Movies

From Silence Of The Lambs To Nyad: Why Jodie Foster And Her Decades-Long Career Are So Empowering

Jodie Foster began acting when she was 3 years old, and she’s been consistently working basically ever since. With two Oscras, many nominations and a stack of acting and directing credits under her belt, she has proven over and over again that she’s not only here for the long haul, but that she’s a shining example of what a long, successful, and balanced career looks like. 

From The Silence of the Lambs to Nyad and so much more, this woman has made it clear that she is not only a master, but one who has been able to sustain her excellence across her decades-long career. And that, my friends, is why Jodie Foster is such an empowering role model. 

Jodie Foster laughs while talking at the table in Taxi Driver.

(Image credit: Columbia Pictures)

Jodie Foster Got Her First Oscar Nomination In 1977 For Taxi Driver At The Age Of 14 

When Jodie Foster was hired to work on Taxi Driver she was only 12 years old, however, she already had over 30 credits to her name. This made Martin Scorsese’s team feel intimidated, however, casting her proved to be a masterful decision as the actress went on to get an Oscar nomination for playing the child sex worker Iris Steensma opposite Robert DeNiro.

At only 14 years old, Foster attended the Oscars, and while she didn’t win, this film marked a shift in the tide and the beginning of the actress’s dominant career as a powerful performer. 

Not long after Taxi Driver, Foster was even offered the role of Princess Leia in Star Wars, but she had to turn it down due to scheduling conflicts. This film from Scorsese made the actress a household name, and a critical darling. From there her career flourished, and to this day, the drama is considered one of her best films.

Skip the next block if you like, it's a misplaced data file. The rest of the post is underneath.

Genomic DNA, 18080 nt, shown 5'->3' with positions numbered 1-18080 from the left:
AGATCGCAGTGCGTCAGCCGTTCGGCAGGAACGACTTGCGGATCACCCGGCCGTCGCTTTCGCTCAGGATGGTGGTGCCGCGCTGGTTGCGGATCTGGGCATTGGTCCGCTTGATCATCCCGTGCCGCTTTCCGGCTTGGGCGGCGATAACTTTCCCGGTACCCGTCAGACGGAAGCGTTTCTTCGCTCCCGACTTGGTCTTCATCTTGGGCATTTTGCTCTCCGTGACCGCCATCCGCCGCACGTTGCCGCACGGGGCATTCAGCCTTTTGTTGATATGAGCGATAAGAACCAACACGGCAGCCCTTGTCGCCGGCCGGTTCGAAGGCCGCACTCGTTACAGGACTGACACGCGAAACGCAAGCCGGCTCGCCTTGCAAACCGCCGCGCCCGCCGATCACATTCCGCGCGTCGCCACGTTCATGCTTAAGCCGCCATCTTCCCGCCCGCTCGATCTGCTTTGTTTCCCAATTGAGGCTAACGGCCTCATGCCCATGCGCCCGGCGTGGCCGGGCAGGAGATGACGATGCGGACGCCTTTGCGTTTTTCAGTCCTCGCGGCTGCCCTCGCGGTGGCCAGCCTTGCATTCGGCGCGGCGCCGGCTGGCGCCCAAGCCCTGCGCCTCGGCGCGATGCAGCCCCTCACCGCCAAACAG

Jodie Foster in The Accused.

(Image credit: Paramount)

In 1989 Jodie Foster Won Her First Oscar For The Accused

In her late 20s, Jodie Foster returned to the Academy Awards. In 1989, she was nominated for her role in The Accused. In the legal drama, she starred as Sarah Tobias, a woman who was gang-raped and the subject of the case that followed. Ultimately, this performance won the actress her first Oscar, and you can see her acceptance speech here:

The Accused, which came out in 1988, is a vital movie that tells the story of how the legal system helps and harms victims of rape, an issue that is still incredibly relevant today. Foster’s brave performance was moving, and rightfully award-worthy. It also marked the end of her second decade working as an actor, and at the time she wasn’t even 30 years old yet. 

Jodie Foster in Little Man Tate.

(Image credit: Orion Pictures)

Little Man Tate Served As Jodie Foster’s Directorial Debut In 1991

Now, Foster’s career as a young actress is empowering as is. Her choice of projects is powerful, and her fearlessness on screen is admirable. However, in 1991 she became even more of a role model when she directed and starred in the film Little Man Tate.

The actress’s ability to take on new roles is commendable, and her successful feature directorial debut is even more reason to look up to her. It’s also well known that the child prodigy at the center of this film shares a lot in common with Foster herself. In Roger Ebert’s review of the film he complimented the actress and her work, writing:

I sensed a quality in Jodie Foster than I also sense in Fred Tate: a certain balance, a certain perspective on the strangeness of life. Despite spending 25 of her 28 years in show business, Foster is sane, focused and not much impressed by showbiz glitter. Fred Tate is the same way; he looks at things with a level eye, he is not neurotic, he handles a roller-coaster childhood without going nuts.

This move into directing shows Foster’s skill, and it helped illuminate how well she had transitioned from being a child star into a grown-up one. 

Jodie Foster as Clarice in The Silence of the Lambs

(Image credit: Orion Pictures)

Jodie Foster Earned Her Second Oscar In 1992 For Silence Of The Lambs